Tucson attorney Stephen Kimble outside the Supreme Court, which considered his legal battle with Marvel Entertainment over royalties to a toy he patented.

Tucson attorney Stephen Kimble outside the Supreme Court, which considered his legal battle with Marvel Entertainment over royalties to a toy he patented.

Who has not dreamed of being a spider person? Spider-Man, specifically.

If you have, then your dream may have included depressing your middle finger into your palm, and so projecting web material onto your nemesis.

Stephen Kimble sculpture award in May 2006 Arizona Attorney

Stephen Kimble sculpture award in May 2006 Arizona Attorney

Sound familiar? Then you may want to thank attorney Stephen Kimble.

On Wednesday, the UA Law School features Kimble, an alum, as it kicks off its series called “Contemporary Developments in Law.” Kimble is also a previous winner in the Arizona Attorney Creative Arts Competition.

Here’s why Kimble’s the first speaker:

“Mr. Kimble, a lawyer and artist, is the inventor of the toy that Marvel Entertainment, through Hasbro, marketed as the ‘Web Blaster.’ The toy ‘makes it possible for a player to act like a spider person by shooting webs from the palm of his or her hand.’”

Stephen Kimble Web-Blaster patent

Stephen Kimble Web-Blaster patent

The Web Blaster sounds pretty cool, right? Unfortunately, that wasn’t enough to sway the U.S. Supreme Court, where Kimble was a petitioner in Kimble v. Marvel Entertainment, 135 S. Ct. 2401 (2015).

“In Kimble, the Supreme Court declined an invitation to overturn a 1964 precedent, known as the Brulotte rule. Under the Brulotte rule, a patent royalty agreement cannot extend beyond the expiration date of the patent. The rule has significant implications in many industries, though its legal and economic premises were abandoned long ago. The Court decided to use Kimble as an opportunity to clarify its stare decisis jurisprudence. It held that a ‘superspecial justification’ may be needed to overrule statutory stare decisis and that wrong precedent does not offer such a justification.”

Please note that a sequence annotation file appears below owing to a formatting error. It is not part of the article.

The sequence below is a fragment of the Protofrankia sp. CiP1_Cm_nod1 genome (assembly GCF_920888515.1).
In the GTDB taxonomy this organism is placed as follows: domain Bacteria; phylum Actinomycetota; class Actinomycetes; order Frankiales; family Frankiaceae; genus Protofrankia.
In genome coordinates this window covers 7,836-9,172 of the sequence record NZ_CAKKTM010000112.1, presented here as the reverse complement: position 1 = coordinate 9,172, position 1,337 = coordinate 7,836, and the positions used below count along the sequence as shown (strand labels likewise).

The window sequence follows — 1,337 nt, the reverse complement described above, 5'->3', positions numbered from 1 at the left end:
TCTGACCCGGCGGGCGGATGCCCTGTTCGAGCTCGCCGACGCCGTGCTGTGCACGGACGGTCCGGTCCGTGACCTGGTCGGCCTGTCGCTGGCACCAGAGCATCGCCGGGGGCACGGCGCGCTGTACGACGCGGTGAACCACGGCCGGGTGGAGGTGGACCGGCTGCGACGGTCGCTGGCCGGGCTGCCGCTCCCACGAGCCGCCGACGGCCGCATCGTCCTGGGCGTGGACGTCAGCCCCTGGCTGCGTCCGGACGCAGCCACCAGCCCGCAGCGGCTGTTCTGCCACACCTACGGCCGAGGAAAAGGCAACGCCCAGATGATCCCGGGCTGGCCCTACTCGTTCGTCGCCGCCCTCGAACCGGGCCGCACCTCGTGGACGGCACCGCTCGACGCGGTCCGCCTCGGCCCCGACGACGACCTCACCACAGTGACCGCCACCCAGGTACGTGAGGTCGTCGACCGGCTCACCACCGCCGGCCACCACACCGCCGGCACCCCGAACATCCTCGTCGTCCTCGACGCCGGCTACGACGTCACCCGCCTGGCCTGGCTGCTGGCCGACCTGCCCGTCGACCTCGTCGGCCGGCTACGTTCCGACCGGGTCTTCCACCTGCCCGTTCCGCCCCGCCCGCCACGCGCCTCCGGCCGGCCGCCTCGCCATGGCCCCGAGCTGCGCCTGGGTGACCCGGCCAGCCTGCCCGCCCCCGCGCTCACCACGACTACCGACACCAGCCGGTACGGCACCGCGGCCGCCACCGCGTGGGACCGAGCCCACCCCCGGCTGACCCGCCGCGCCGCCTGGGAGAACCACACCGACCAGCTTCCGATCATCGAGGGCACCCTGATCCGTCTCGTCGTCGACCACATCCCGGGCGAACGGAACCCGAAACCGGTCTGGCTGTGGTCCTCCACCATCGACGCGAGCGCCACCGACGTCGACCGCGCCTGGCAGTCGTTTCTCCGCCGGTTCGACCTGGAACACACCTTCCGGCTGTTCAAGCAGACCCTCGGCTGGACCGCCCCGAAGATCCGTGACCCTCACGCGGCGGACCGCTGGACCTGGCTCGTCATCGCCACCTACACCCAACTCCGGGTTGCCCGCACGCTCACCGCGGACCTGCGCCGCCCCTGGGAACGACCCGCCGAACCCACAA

In other words, he did not prevail. You can read more about his case here and here.

For those who want more detail, here’s more case description:

“Marvel Entertainment used Kimble’s idea and successfully marketed it, through Hasbro, as the ‘Web Blaster’ (still available in stores). Mr. Kimble fought in courts against Marvel and won. Marvel was required to pay Kimble royalties: 3% on its sales of the Web Blaster.

“Under a 1964 precedent, known as the Brulotte rule, a patent royalty agreement cannot extend beyond the expiration date of the patent. Kimble and Marvel were unaware of the rule when they settled their original dispute. Later, Marvel sought to stop paying royalties using the Brulotte rule. Kimble challenged the rule. In Kimble v. Marvel Entertainment, the Supreme Court chose not to overturn the Brulotte rule. Instead, it issued an opinion about its commitment to statutory stare decisis.”

This pilot event is co-organized by the Arizona Law Review and with the Business Law Program, and will focus on Kimble v. Marvel Entertainment, 135 S. Ct. 2401 (2015). The petitioner, Stephen Kimble (UA Law ’83), will describe the events that led to the case and its implications.

  • What: Kimble v. Marvel Entertainment: A Conversation With Stephen Kimble
  • When: Wednesday, Sept. 9, 2015, 12:00-1:15 p.m.
  • Where: The University of Arizona, James E. Rogers College of Law at the Faculty Lounge. Lunch will be served.

RSVP to Nstanley@email.arizona.edu.

Meantime, you can still buy a Web-Blaster today. Not that it’ll do Stephen Kimble much good.

web-blaster spiderman Stephen Kimble

Would pro bono legal help lead to the patenting of more useful items? (Here, an 1879 plow)

Would pro bono legal help lead to the patenting of more useful items? (Here, an 1879 plow)

I routinely hear about—and share—stories of the need for increased legal services, and how pro bono service fills some of that gap.

The needs are great and often thought of as being in areas such as bankruptcy, landlord–tenant, or employment law.

But what about a more esoteric area of law? Could there be a pro bono need for practice experts like that—such as in patent law?